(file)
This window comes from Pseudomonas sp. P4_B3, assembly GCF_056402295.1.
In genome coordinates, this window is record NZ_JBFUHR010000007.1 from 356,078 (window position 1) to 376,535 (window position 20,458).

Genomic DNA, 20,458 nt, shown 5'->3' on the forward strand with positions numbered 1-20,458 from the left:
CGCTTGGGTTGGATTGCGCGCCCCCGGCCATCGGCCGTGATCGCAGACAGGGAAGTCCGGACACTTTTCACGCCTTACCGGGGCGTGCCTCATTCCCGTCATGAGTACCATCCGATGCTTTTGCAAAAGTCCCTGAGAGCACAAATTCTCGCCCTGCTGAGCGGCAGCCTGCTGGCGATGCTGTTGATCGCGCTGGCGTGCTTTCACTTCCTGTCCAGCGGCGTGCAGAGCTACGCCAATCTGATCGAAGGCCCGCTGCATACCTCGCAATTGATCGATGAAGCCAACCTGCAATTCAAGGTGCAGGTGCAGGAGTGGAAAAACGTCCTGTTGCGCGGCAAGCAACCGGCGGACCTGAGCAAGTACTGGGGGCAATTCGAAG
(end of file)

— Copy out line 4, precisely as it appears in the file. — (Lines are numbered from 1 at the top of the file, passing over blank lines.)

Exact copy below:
CGCTTGGGTTGGATTGCGCGCCCCCGGCCATCGGCCGTGATCGCAGACAGGGAAGTCCGGACACTTTTCACGCCTTACCGGGGCGTGCCTCATTCCCGTCATGAGTACCATCCGATGCTTTTGCAAAAGTCCCTGAGAGCACAAATTCTCGCCCTGCTGAGCGGCAGCCTGCTGGCGATGCTGTTGATCGCGCTGGCGTGCTTTCACTTCCTGTCCAGCGGCGTGCAGAGCTACGCCAATCTGATCGAAGGCCCGCTGCATACCTCGCAATTGATCGATGAAGCCAACCTGCAATTCAAGGTGCAGGTGCAGGAGTGGAAAAACGTCCTGTTGCGCGGCAAGCAACCGGCGGACCTGAGCAAGTACTGGGGGCAATTCGAAG